India slams U.S. 'habit' of detaining Shah Rukh

Actor Shah Rukh Khan replies to a question during an interactive session at Yale University in New Haven on Thursday.  

India on Friday reacted sharply to actor Shah Rukh Khan's two-hour detention at a New York airport on Thursday, saying the apology the United States offered was nothing but mechanical. External Affairs Minister S.M. Krishna asked India's Ambassador in Washington, Nirupama Rao, to take up the issue. He said detention and apology had become a habit with the U.S., which could not continue.

The actor was detained for over two hours by immigration officials after he arrived from India in a private plane with a group that included Nita, wife of Reliance Industries Chairman Mukesh Ambani, to address students at Yale University.

While the rest of the team passed through immigration, Mr. Khan was detained and questioned. The actor was finally allowed to go following intervention by the Consulate-General of India (CGI) in New York.

This is the second time the actor has been detained for detailed questioning at a U.S. airport and he joins several Indian Muslims, including the former President, A.P.J. Abdul Kalam, and BJP leader Shahnawaz Khan, who had been singled out for attention by the U.S. authorities because of their surnames.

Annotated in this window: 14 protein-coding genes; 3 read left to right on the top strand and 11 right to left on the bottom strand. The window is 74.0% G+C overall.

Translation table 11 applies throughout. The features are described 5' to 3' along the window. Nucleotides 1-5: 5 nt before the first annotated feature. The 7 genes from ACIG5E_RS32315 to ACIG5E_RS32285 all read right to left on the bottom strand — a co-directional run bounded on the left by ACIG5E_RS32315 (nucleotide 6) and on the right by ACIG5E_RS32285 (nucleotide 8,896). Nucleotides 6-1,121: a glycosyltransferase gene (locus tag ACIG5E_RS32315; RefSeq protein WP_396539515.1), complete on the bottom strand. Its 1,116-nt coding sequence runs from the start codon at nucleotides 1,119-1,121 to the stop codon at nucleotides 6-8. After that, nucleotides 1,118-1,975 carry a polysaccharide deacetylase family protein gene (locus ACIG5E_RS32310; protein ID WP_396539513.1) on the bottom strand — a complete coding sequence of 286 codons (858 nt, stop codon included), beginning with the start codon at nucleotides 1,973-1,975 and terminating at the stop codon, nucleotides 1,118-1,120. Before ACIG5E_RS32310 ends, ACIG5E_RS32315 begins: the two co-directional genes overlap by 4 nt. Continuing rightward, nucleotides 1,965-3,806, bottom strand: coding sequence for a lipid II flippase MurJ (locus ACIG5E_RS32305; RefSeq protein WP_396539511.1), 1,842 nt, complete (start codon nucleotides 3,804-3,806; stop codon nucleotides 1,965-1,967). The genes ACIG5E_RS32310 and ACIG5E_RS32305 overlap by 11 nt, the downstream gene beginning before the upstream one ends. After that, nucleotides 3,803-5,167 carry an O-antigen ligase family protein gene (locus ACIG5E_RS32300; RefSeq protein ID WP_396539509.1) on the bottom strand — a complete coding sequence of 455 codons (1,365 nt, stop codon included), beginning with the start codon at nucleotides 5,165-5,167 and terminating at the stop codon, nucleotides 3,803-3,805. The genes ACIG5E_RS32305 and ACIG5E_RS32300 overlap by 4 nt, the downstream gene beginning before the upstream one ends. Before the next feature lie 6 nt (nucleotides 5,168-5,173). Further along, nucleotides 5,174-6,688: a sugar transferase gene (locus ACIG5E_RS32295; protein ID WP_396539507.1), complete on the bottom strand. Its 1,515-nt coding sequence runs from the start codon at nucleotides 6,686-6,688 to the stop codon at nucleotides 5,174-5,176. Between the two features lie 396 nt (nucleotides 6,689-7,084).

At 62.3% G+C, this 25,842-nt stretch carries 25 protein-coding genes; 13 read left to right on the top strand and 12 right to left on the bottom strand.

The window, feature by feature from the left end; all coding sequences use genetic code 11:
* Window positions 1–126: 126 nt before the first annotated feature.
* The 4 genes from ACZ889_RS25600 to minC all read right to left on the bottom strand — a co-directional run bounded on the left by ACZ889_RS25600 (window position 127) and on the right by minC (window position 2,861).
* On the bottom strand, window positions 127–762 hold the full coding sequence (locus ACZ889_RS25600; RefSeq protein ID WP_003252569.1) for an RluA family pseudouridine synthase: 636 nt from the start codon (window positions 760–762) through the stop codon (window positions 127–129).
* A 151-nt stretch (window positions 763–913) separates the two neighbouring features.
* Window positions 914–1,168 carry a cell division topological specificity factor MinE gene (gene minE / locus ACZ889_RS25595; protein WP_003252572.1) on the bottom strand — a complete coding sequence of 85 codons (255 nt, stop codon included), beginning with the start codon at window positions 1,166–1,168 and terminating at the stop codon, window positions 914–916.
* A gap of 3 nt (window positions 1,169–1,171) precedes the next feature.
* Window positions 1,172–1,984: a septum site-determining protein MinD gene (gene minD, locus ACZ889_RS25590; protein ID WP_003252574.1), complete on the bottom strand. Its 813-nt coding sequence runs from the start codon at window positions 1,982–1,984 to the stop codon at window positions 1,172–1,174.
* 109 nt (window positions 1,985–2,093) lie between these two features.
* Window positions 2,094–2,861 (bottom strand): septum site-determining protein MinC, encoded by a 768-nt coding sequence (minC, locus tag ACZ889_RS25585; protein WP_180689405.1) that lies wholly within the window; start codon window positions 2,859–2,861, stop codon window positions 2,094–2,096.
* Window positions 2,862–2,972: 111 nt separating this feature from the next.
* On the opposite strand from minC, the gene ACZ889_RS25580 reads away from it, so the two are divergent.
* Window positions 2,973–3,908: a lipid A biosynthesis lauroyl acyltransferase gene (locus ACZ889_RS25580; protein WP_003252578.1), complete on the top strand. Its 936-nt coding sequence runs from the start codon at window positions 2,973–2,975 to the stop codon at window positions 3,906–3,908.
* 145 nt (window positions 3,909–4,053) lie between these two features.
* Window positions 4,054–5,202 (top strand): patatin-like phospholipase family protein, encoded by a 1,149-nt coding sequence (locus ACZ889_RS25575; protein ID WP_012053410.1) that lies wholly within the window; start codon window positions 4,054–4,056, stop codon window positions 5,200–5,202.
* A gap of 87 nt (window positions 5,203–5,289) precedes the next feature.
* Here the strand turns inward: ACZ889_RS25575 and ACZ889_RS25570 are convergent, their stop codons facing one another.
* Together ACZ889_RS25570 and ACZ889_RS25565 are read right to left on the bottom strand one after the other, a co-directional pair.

Apart from Mr. Khan's high profile, there is an additional irony in his latest detention: In 2010, he starred in a Bollywood movie set in the U.S., My Name is Khan, which critiqued the official stereotyping of Muslims as suspicious persons.

While the U.S. was quick to apologise, there was no attempt at redress. The fine print after contriteness had been expressed was to advise the actor to register on a website that takes note of inconveniences suffered by a traveller to the U.S. such as racialism or repeated detentions because of mistaken identity.

The actor himself made light of his detention, tweeting that “whenever I start feeling arrogant about myself, I visit USA. The immigration guys kick the star out of stardom.”

In Delhi, following up on an apology letter by the U.S. Customs and Border Patrol to the CGI, U.S. Embassy spokesperson Peter Vrooman summoned TV cameras for a readout to dampen the public relations damage. Describing the Bollywood movie star as a “great actor,” he said that even his daughter was taken in by Mr. Khan's movies and recalled a song from his latest movie that he claimed was the child's favourite.

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Printable version | Jan 22, 2021 10:43:05 PM |

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